The Dark Knight
I went into The Dark
Knight with just a little trepidation. Yes, I had heard all of the
fanboy critics falling all over each other to anoint this THE GREATEST FILM
EVER! However, they also said similar things about Christopher Nolan's
first Caped Crusader film Batman Begins - and I did not get that
movie at all. It was okay, but not the modern masterpiece that
everyone had said it was.
The Dark Knight, on
the other hand, comes pretty damned close.
I can not stress strongly
enough how much better this film is that its predecessor. However,
this bump up in quality is not so much because of the main character - who
still is a rather dull hero. It is completely because he is surrounded
by a much better class of villain.
A hero is only as good as
his nemesis, and in his last performance, the late Heath Ledger created a
bad guy for the ages.
Not that he exactly created
him - the Joker has been played by everyone from Jack Nicholson to Cesar
Romero. However, Ledger has reinvented him in a performance so
startlingly nuanced that the former Jokers fade to black.
Add to that Two-Face (Aaron
Eckhart) a good guy-turned-secondary villain who is also more interesting
than the threat from Batman Begins. (I still can't figure out
why they would pick a lame bad guy like The Scarecrow to reopen the
franchise, though Cillian Murphy does a brief cameo in that role here as
Luckily The Dark Knight
is not nearly as relentlessly bleak as the first Batman comeback
film. Not that it's a light-hearted film - hell no - but it knows how
to balance the tragedy with pathos and some pitch black humor.
Even the Joker, who is in
some ways a tragic character who has overcome some kind of vague horrifying
history (and the character changes his backstory regularly depending on who
he is talking with) has a twisted but real funny streak - somehow making
what he does even more horrific.
As Batman, though, Bale
still has no real chance to be anything other than a tragic figure - a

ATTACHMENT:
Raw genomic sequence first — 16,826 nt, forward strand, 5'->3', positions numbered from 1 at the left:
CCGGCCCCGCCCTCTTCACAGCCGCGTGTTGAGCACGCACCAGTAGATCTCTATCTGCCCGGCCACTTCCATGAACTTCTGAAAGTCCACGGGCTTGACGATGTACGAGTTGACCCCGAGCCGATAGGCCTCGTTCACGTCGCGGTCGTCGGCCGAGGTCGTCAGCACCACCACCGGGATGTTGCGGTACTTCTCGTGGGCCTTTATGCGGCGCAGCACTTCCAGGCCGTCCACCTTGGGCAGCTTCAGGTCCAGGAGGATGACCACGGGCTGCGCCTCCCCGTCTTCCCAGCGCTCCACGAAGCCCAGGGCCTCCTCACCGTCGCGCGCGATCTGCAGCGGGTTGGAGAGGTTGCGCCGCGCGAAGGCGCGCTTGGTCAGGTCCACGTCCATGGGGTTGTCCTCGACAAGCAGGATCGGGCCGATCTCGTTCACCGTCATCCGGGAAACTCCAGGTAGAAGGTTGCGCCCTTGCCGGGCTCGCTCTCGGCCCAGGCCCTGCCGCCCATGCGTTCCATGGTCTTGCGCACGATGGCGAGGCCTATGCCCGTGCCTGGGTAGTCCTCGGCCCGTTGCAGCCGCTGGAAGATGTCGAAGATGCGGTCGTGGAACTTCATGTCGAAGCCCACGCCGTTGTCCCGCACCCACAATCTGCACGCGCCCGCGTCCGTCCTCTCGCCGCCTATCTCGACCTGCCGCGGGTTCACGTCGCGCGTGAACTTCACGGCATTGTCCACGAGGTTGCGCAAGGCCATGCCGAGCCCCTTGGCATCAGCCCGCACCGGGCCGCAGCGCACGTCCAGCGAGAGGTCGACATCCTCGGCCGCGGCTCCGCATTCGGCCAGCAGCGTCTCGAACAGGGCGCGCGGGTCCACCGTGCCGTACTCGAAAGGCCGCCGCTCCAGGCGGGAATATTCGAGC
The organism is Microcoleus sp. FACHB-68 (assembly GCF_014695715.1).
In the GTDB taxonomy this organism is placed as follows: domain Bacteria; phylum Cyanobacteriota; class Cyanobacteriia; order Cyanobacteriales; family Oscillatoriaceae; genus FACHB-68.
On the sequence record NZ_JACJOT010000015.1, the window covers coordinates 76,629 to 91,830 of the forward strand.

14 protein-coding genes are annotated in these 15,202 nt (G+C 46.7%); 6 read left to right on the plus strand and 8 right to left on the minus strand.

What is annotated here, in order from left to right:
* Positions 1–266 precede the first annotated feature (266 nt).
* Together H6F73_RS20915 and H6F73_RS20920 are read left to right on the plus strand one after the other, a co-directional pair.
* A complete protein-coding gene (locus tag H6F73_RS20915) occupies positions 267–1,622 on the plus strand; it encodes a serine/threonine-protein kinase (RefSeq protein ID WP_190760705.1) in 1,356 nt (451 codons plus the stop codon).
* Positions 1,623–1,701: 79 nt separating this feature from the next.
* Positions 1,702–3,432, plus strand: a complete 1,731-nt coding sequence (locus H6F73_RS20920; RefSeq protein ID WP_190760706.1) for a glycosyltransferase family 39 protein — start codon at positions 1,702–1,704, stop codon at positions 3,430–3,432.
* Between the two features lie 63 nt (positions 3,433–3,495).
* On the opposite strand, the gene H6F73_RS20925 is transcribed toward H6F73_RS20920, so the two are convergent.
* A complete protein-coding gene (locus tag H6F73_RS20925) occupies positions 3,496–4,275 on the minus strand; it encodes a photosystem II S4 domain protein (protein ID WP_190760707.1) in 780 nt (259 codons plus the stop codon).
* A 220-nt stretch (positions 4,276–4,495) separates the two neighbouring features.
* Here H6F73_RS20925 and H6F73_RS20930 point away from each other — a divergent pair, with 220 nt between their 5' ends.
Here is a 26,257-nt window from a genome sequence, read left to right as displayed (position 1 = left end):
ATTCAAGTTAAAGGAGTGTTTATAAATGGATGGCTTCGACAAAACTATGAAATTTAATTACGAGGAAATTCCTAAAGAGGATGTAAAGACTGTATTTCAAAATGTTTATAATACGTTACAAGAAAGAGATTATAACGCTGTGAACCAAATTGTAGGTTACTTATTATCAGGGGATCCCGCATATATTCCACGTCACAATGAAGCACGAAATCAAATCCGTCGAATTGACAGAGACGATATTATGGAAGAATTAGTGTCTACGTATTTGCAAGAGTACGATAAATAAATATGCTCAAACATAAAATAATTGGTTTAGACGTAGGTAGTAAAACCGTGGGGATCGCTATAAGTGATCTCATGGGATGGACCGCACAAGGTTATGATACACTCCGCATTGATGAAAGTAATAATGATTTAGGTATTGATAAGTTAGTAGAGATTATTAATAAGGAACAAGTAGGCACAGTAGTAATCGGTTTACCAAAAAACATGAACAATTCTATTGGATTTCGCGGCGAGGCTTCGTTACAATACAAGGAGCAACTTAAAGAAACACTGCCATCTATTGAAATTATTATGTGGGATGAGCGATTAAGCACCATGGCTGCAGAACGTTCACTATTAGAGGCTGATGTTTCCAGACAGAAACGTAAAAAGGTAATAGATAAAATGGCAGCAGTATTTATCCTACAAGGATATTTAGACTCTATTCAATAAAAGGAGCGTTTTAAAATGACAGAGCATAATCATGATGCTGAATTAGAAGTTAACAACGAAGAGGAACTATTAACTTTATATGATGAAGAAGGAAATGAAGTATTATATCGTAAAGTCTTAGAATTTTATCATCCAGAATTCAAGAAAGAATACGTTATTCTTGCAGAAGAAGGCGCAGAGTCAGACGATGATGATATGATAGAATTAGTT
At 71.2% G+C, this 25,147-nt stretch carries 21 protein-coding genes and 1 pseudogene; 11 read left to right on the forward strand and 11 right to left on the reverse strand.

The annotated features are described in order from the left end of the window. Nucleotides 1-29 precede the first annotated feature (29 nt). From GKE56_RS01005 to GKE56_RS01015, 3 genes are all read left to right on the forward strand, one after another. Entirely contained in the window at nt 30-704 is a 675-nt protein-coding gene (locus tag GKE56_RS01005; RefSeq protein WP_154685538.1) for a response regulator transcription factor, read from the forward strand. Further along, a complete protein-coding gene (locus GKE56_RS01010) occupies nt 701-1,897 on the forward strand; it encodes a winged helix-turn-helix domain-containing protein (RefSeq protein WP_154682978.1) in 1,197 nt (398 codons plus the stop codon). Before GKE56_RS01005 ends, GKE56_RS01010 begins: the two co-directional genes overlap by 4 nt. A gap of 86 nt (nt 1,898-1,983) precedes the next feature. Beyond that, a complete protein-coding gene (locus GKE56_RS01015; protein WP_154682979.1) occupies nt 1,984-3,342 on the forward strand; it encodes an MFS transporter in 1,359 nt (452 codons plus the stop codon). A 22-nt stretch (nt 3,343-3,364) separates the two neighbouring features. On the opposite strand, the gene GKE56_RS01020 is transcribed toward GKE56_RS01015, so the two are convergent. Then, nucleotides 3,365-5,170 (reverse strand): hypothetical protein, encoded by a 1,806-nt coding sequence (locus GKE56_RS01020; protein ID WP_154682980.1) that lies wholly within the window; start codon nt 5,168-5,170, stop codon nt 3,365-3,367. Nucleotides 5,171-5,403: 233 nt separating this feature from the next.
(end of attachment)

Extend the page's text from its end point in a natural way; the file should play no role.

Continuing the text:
martyr for the good. (He is also saddled with a new strange tough-guy
whispery voice in the costume which verges on the comic when it is trying to
be intimidating.) I still don't quite buy the need to ostracize Batman
for the good of the people. In fact, the final scene where Batman
convinces Commissioner Gordon (Gary Oldman) that Batman must be unjustly
accused in order to save Gotham City makes no real sense for the Caped
Crusader or the policeman - the crimes he offers to go on the hook for could
have been easily explained away in other ways.
However, the action
sequences here are much better and more imaginative (and much easier to
comprehend, too.) The writing is superior - and it goes without saying
that the threat is much more evocative. The supporting actors are
generally better as well, though frankly Maggie Gyllenhaal's read on the
character of Rachel Dawes - while less strident than Katie Holmes' take on
the same character - still doesn't quite resonate as the one woman who Bruce
Wayne truly loves. Add to that the fact that the two best performances
of Batman Begins - Michael Caine as Alfred the butler and Morgan
Freeman as Bruce Wayne's confidant in his company - are present and
accounted for and still steal every scene they are in.
I'm not going to totally
buy into The Dark Knight hype - for example, as terrific a job as
Ledger did in his role, it is not worthy of an Oscar - as so many are
suggesting. If he gets one, it would be out of sympathy for a very
good actor who died too young, not on its own merits. This is not
really a deep, nuanced performance so much as a impressively quirky and
That said, The Dark
Knight is by far the best Batman movie made - ever. For a hero who
has been on film so often over the years, that's saying something.
Jay S. Jacobs
Copyright ©2008 PopEntertainment.com. All rights reserved.
Posted: August 5, 2008.